Chinese Witch Hazel at Quarry Bank - February

Chinese witch hazel can be found on the banks of the Tennis Lawn © Stefan Roberts

Chinese witch hazel can be found on the banks of the Tennis Lawn

Latin Name: Hamamelis mollis
Common Name: Chinese Witch Hazel
Size: 2.5 – 4 meters in both height and width
Planting: Grow in either Full Sun or Partial Shade, preferably in a sheltered area. It requires fertile soil, moist but well-drained in a neutral to acidic pH.
Care: Generally trouble-free. Remove any misplaced or diseased/damaged branches in early spring. Adding a good mulch of leaf mold around the base helps feed the plant and keep the roots cool in summer.
Introduction: Introduced by Charles Maries, a British plant explorer who was employed by James Veitch & Sons, Chelsea, London, in 1879.

Chinese Witch Hazel is a sizeable shrub with a branching habit and will require some space to grow. Our plants are young and recently planted but you can see them either in the borders around the Tennis Lawn (near the bench) or near the steps leading up to the cliff. It makes an ideal woodland shrub, perhaps the star of an open glade or as part a partially shaded garden border.

Chinese Witch Hazel is just a mass of greenery throughout the summer, but as the seasons turn and autumn approaches it begins to shed its ovate leaves, turning them into a range of colours; yellows, reds and oranges. However, it is in the depths of winter that the Chinese Witch Hazel shows its worth. From bare branches, small delicate flowers are borne. Sulphur yellow petals curl back like wood shavings and the flower releases a strong spicy scent into the cold air.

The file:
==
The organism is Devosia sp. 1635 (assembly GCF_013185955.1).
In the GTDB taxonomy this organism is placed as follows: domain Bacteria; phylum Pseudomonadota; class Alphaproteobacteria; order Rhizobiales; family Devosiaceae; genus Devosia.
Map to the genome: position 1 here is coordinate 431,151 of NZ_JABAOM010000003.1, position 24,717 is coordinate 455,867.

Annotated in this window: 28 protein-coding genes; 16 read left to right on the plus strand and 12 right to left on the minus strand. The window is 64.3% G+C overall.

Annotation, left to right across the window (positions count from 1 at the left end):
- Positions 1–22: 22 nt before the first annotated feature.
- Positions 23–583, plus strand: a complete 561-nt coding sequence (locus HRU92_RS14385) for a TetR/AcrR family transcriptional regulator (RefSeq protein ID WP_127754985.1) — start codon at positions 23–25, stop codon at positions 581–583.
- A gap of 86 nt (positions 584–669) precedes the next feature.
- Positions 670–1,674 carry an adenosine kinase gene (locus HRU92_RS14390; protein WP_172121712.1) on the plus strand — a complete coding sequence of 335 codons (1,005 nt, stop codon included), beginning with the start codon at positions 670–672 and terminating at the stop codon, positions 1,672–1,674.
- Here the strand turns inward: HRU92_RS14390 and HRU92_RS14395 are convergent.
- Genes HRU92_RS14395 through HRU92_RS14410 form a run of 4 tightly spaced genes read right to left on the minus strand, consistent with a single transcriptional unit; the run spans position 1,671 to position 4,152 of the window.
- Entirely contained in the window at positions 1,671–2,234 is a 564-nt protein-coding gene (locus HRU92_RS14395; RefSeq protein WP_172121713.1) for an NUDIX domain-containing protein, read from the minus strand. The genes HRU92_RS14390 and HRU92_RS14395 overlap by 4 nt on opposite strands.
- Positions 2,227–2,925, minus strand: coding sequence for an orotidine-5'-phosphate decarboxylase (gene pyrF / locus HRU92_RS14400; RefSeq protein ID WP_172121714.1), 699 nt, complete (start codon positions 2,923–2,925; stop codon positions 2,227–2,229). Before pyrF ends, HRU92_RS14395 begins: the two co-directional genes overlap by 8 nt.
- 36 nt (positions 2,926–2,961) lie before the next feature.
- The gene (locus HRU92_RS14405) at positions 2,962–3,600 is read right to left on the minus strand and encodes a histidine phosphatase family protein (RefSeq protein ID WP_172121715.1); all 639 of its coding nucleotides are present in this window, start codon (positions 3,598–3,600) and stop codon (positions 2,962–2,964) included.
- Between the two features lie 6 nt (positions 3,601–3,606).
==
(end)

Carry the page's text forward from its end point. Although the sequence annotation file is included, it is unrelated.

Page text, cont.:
Chinese Witch Hazel is one of the parents of a range of cross-breeds (the other parent being Hamamelis japonica). These hybrids have been developed into a range of colours for the winter gardener, some to try are Hamamelis x intermedia ‘Pallida’ with bright yellow flowers; Hamamelis x intermedia ‘Jelena’ with copper orange flowers or Hamamelis x intermedia ‘Diane’ with luxurious red flowers. There are others, but it is important to note when looking that some of the showier flowers, colours come at a loss of scent.